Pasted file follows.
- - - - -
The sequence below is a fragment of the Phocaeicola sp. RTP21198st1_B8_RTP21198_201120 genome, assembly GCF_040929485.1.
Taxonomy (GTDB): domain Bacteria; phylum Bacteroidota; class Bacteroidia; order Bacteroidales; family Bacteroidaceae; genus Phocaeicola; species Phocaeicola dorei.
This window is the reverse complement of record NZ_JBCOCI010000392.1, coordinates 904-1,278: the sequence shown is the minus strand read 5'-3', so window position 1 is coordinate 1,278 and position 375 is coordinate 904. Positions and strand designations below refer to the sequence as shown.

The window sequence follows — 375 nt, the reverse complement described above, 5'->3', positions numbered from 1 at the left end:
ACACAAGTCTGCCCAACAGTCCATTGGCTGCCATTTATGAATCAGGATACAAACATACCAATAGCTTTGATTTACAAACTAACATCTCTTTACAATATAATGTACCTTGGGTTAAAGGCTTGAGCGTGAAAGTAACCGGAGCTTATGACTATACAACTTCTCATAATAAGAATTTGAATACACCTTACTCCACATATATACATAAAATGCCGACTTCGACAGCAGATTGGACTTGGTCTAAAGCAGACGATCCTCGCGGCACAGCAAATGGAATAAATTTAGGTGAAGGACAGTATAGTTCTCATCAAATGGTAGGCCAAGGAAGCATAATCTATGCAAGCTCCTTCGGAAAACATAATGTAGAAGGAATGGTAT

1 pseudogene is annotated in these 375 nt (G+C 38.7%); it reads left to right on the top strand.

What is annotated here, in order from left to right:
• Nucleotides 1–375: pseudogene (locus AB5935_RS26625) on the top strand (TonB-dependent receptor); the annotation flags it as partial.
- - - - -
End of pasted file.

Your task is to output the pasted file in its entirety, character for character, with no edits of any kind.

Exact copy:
The sequence below is a fragment of the Phocaeicola sp. RTP21198st1_B8_RTP21198_201120 genome, assembly GCF_040929485.1.
Taxonomy (GTDB): domain Bacteria; phylum Bacteroidota; class Bacteroidia; order Bacteroidales; family Bacteroidaceae; genus Phocaeicola; species Phocaeicola dorei.
This window is the reverse complement of record NZ_JBCOCI010000392.1, coordinates 904-1,278: the sequence shown is the minus strand read 5'-3', so window position 1 is coordinate 1,278 and position 375 is coordinate 904. Positions and strand designations below refer to the sequence as shown.

The window sequence follows — 375 nt, the reverse complement described above, 5'->3', positions numbered from 1 at the left end:
ACACAAGTCTGCCCAACAGTCCATTGGCTGCCATTTATGAATCAGGATACAAACATACCAATAGCTTTGATTTACAAACTAACATCTCTTTACAATATAATGTACCTTGGGTTAAAGGCTTGAGCGTGAAAGTAACCGGAGCTTATGACTATACAACTTCTCATAATAAGAATTTGAATACACCTTACTCCACATATATACATAAAATGCCGACTTCGACAGCAGATTGGACTTGGTCTAAAGCAGACGATCCTCGCGGCACAGCAAATGGAATAAATTTAGGTGAAGGACAGTATAGTTCTCATCAAATGGTAGGCCAAGGAAGCATAATCTATGCAAGCTCCTTCGGAAAACATAATGTAGAAGGAATGGTAT

1 pseudogene is annotated in these 375 nt (G+C 38.7%); it reads left to right on the top strand.

What is annotated here, in order from left to right:
• Nucleotides 1–375: pseudogene (locus AB5935_RS26625) on the top strand (TonB-dependent receptor); the annotation flags it as partial.